I am short of breath. My brow is wet with sweat, and my fingertips are tingling. I can't seem to concentrate. I'm happy, but there's this idea nagging inside of me that I might lose that very happiness I'm feeling. That is indeed the cause of my anxiety. It's not the fault of the happiness per se, but rather that idea many people have that it can't last, and that life will be unbearable once it has forsaken us.

It's been 10 years since I've adopted Buddhism as my philosophy of life, before embracing it as my religion. It's deeply improved my well-being, more so than any other spiritual practice had done before.

One of my greatest reliefs was realizing that my suffering came from my desire that all that I enjoy must continue indefinitely. I suffered from not being able to accept every little thing in life just for what it was — swaying, temporary, free to stay or go, whether I liked it or not. Let's face it: A new television will at some point cease to function, that shiny new car will get its first scratch, your son will grow up, women will leave you, you will lose well-paid jobs, your reputation will be tarnished. In short, everything that brings you a certain joy is beyond your control and is bound to change, without forewarning or asking for your consent.

And yet, there's no shortage of occasions for lasting and sincere happiness. Offering a smile and receiving one in return, paying someone a real compliment, that feeling when you have someone's trust, seeing a flower that broke through stone to grow, listening to a child laughing, feeling the wind, the sun caressing your skin. All of those are out there for all of us now.

This full awareness, in vogue but very difficult to practice, indeed refers to the ability I might have to feel, with each of my senses, in my utmost focus on the present moment, these things in life I would normally pay almost no attention to.

Just as a magnifying glass can concentrate rays of light into a fire, I have that power to concentrate my rays of joy and set my soul ablaze for an intense moment of happiness. So, why can't we just all feel this joy in its purest form, without it being diluted by the anxiety, the fear it might slip away?

Feeling the moment in Tokyo — Photo: Mrhayata

All cognitive behavioral therapies, as well as all forms of spiritual wisdom, insist on the importance of working on our thoughts. Of course, when someone close to us dies or is in an accident, it's hard not to attribute your emotion to the event. The feeling of disgust provoked by an abhorrent crime is a revealing example too. And yet, though it's difficult to admit, our emotions stem from our thoughts, our perceptions, rather than from the events we experience. When we tell ourselves that a friend's passing has relieved him or her from great suffering is a way to offer solace through the rationality of thought.

But in the case of the happiness-related anxiety, it has more to do with the anticipation of an event that hasn't happened yet. The discomfort and sense of insecurity that this idea can cause easily grows into anxiety from the moment you convince yourself you'll be unable to overcome the impediment, that you'll be powerless to free yourself from that threat.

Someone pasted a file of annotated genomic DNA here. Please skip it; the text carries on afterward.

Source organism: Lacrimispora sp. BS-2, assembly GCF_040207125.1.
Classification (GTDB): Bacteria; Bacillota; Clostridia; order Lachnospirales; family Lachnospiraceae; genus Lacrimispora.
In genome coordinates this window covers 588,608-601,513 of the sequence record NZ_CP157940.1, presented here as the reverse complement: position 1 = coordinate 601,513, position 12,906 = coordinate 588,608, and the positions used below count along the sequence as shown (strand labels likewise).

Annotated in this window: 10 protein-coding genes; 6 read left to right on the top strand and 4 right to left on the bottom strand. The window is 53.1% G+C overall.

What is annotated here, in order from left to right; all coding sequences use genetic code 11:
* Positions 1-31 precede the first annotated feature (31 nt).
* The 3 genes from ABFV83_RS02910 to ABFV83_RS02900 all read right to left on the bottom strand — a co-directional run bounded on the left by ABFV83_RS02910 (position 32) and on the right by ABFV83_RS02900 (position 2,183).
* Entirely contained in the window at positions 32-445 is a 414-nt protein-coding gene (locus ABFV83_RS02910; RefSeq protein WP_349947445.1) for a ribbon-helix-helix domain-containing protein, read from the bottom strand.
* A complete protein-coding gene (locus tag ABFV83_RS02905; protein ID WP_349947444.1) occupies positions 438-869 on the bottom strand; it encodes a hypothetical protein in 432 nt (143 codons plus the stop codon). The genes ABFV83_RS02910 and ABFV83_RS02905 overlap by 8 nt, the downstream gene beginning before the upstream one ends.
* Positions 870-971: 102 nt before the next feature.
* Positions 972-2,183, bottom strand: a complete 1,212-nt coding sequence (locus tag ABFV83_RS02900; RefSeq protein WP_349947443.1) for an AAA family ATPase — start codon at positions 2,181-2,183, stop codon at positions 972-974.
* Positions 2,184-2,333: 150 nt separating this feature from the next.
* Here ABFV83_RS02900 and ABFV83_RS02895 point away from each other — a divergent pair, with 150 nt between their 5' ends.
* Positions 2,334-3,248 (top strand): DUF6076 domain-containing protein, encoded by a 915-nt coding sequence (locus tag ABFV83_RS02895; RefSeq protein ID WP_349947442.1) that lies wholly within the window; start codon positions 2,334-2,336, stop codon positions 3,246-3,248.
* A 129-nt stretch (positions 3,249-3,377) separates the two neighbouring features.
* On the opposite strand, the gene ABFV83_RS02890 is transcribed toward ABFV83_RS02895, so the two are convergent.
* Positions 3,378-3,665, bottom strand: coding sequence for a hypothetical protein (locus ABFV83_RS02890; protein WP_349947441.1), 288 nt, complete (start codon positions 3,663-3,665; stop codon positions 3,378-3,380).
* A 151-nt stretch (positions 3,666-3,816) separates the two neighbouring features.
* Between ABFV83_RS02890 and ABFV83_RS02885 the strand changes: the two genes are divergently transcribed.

Albert Ellis, the American psychologist and founder of the rational emotive behavior therapy, left us the 12 irrational ideas that poison our existence and which, vigorously maintained by our thoughts, efficiently kills the strongest of joys. Here they are:

  1. The idea that it's absolutely necessary for adults to be loved by significant others for almost everything they do.

  2. The idea that certain acts are awful or evil, and that the people who perform such acts must be severely condemned.

  3. The idea that it is horrible when things don't go the way we long for them to.

  4. The idea that human misery is invariably caused by external factors.

  5. The idea that if something is or may be dangerous or fearsome, we should be upset by and endlessly obsessed about it.

  6. The idea that it is easier to avoid than to face life difficulties and self-responsibilities.

  7. The idea that we absolutely need something (or someone) stronger or greater than ourselves to rely on.

  8. The idea that we should be extremely competent, intelligent, and achieving in all possible respects.

  9. The idea that because something once strongly affected our life, it should affect it indefinitely.

  10. The idea that we must have total and perfect control over things.

  11. The idea that human happiness can be achieved by inertia and inaction.

  12. The idea that we have virtually no control over our emotions and that we cannot help feeling disturbed about things.

This transformation from one type of thinking to another, simply admitting the real and genuinely reasonable source of our suffering that these ideas represent is, as far as I'm concern, a daily struggle, despite all my efforts to keep these 12 ideas away from my mind.

Still, it helps to be reminded of them. And it relieves me to admit that they're the backdrop of the emotional misery I create for myself and that I should just let go of them. It shows me there's a solution. I hope that you can find it too.

*Martin Comeau is a Québec-based programmer. This essay was originally published in French on Medium.

This is Worldcrunch's international collection of essays, which includes pieces written in English and others translated from the world's best writers in any other language. The name for this collection, Rue Amelot, is a nod to the humble address in eastern Paris that we call home. Send ideas and suggestions to info@worldcrunch.com.